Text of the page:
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D: Simon Curtis / 107m

Cast: Domhnall Gleeson, Margot Robbie, Kelly Macdonald, Will Tilston, Alex Lawther, Stephen Campbell Moore, Richard McCabe, Geraldine Somerville, Phoebe Waller-Bridge

After fighting in the First World War, the playwright A.A. Milne (Gleeson) has difficulty adjusting to post-War life in the same way that his contemporaries have. While they behave as if the war had never happened, Milne suffers from delayed shell shock and debilitating flashbacks of his time at the Somme. Unable to reconcile his recent past with the demands of the present, Milne struggles to resume his writing; even the arrival of his first child, Christopher, is unable to make a difference. With a nanny, Olive (Macdonald), to look after Christopher (but called Billy), Milne moves his family to a secluded house in the Sussex countryside. When circumstances collude to leave Milne and Billy (Tilston) by themselves, their time together leads to Milne writing a series of books based around Billy’s toys, books whose main character is Christopher/Billy himself. But their success comes at a price, and Milne and his wife, Daphne (Robbie), allow Billy to become a part of the media circus that springs up around them, a decision that will have unexpected consequences when World War II brings things full circle…

From the outset, Goodbye Christopher Robin has all the hallmarks of a classic British heritage picture. With its impeccable period production design (courtesy of David Roger), sharply detailed costumes, attention to the social and political mores of the time, beautifully composed and lit cinematography (from Ben Smithard), and a surfeit of stiff upper lips, the movie has nostalgia running through it like a plumb line. This is a movie that looks and feels as if you could step into it at any moment and join A.A. Milne and his young son on their walks throught the Hundred Acre Wood. Luckily though, the script – by Frank Cottrell Boyce and Simon Vaughan – isn’t content with just recreating a bucolic time gone by. Instead it wants to paint a darker picture, one that encompasses PTSD, the expoitation of childhood innocence, remote parenting, the pitfalls of fame, and emotional disconnection. But while these issues serve to make the movie less superficial than it might be otherwise, even when they’re combined they don’t quite provide enough depth to stop the movie from feeling like a carefully selected box of confectionery. Make no mistake, it’s a lovely selection, but after a while you begin to realise that all the centres have the same flavour.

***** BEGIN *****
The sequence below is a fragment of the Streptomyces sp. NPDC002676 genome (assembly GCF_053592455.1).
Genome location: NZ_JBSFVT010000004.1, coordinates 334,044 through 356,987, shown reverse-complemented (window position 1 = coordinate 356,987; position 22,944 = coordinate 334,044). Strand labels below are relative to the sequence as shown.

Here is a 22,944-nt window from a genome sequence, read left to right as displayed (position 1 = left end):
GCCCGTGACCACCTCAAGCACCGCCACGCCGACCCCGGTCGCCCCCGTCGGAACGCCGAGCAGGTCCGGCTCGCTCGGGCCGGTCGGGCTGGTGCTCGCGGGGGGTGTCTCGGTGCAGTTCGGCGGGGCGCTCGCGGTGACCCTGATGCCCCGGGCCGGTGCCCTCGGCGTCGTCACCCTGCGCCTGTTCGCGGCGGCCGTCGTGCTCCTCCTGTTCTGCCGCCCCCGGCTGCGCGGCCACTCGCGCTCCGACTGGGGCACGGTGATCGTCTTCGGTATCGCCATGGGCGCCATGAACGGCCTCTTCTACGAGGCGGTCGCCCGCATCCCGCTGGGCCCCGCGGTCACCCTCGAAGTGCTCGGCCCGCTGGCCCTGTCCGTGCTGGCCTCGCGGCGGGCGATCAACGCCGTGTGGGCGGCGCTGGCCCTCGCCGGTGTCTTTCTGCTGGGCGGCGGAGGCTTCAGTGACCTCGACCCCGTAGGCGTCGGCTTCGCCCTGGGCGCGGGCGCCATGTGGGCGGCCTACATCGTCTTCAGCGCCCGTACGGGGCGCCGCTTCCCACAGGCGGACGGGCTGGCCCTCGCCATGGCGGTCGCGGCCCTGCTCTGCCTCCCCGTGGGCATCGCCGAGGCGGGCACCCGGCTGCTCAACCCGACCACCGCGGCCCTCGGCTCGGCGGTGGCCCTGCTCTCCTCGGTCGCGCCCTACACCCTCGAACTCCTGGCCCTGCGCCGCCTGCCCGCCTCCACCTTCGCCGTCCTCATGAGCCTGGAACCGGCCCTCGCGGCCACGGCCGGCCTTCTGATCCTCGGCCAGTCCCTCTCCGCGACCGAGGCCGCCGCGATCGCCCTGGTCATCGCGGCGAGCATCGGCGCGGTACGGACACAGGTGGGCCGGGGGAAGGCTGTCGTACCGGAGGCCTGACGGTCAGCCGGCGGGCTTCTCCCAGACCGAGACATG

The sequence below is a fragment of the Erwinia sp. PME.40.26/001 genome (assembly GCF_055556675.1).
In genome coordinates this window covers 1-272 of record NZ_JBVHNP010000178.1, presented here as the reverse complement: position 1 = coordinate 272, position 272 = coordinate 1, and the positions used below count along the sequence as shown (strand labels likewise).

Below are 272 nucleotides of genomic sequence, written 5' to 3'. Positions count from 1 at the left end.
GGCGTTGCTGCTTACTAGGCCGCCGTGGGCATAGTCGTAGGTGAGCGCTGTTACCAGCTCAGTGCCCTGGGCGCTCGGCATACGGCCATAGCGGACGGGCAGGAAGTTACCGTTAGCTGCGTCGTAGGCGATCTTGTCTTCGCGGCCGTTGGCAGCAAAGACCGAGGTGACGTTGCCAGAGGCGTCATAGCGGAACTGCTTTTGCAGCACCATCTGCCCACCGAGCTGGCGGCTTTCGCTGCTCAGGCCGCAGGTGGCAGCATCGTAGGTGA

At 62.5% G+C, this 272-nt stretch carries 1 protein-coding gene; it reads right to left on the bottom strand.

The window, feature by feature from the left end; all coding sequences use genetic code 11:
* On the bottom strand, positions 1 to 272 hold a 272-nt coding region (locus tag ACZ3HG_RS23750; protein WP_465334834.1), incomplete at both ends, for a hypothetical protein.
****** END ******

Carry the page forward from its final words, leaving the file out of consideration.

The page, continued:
That’s not to say that the movie is a bad one, or that it fails somehow in its ambitions. Rather it’s a case of a movie doing exactly what is expected of it and very little more. There are the requisite number of moments where a loud noise sends Milne back to the trenches, the long-delayed moment when Olive tells her employers what she thinks of their parenting skills, and several more moments when Billy brings Milne out of his moody, self-imposed shell just by being a smiling young moppet. It’s attractively put together by director Simon Curtis, who shows more engagement with the subject matter than he did with his last feature, Woman in Gold (2015), and he coaxes a terrific performance from first-timer Tilston. Gleeson glowers in silence a lot but is effective as Milne, Macdonald shines in the kind of servant role she can do in her sleep now, Moore contributes a sensitive turn as Winnie the Pooh’s original illustrator, E.H. Shepard, but Robbie’s turn as Daphne is spoilt by the character’s unrelentingly mean-spirited and mercenary nature; the actress has nowhere to go with it. All in all though, the movie is an enjoyable one, with a strong emotional core to it, and a good sense of the childhood wonder that helped create such enduring and much-loved characters as Winnie the Pooh, Tigger and Piglet.

Rating: 7/10 – beautifully shot and edited, and with keenly expressed moments of insight into the creative process, Goodbye Christopher Robin nevertheless struggles to keep its dramatic elements meaningful or to the fore; thankfully it gets by on much else besides, including a magical vibe that’s maintained throughout, and the committed performances of its cast.